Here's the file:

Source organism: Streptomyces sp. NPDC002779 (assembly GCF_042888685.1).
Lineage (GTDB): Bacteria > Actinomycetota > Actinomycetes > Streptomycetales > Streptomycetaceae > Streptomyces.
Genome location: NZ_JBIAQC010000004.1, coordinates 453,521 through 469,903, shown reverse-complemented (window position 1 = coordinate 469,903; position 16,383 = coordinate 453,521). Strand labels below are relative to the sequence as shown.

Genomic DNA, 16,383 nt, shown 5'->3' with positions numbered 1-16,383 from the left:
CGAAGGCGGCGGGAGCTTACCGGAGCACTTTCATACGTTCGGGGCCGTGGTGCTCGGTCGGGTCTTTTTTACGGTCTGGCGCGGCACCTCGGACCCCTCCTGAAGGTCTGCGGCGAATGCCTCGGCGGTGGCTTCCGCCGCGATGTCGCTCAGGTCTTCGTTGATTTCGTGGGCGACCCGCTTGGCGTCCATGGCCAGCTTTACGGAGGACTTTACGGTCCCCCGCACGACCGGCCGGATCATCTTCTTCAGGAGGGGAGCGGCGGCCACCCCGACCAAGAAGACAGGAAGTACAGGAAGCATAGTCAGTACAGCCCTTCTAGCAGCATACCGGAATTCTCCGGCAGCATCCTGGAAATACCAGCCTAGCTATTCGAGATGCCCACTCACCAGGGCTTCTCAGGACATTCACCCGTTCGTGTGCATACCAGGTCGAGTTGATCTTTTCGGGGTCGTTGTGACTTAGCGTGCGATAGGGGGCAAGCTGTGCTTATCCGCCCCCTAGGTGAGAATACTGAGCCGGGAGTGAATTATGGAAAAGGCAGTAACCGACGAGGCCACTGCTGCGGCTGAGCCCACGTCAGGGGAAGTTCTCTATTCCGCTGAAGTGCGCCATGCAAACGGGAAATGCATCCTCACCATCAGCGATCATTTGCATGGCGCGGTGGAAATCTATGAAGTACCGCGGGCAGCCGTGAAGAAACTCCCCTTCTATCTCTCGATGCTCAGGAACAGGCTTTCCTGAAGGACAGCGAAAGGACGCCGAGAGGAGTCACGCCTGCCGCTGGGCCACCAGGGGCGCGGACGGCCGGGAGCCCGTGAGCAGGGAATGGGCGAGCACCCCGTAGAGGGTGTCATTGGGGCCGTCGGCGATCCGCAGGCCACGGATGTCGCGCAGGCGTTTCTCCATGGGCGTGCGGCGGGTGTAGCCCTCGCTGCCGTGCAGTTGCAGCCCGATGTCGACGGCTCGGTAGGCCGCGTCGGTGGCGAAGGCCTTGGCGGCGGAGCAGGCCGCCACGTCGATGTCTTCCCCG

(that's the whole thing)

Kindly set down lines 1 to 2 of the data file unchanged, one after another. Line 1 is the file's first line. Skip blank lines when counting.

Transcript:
Source organism: Streptomyces sp. NPDC002779 (assembly GCF_042888685.1).
Lineage (GTDB): Bacteria > Actinomycetota > Actinomycetes > Streptomycetales > Streptomycetaceae > Streptomyces.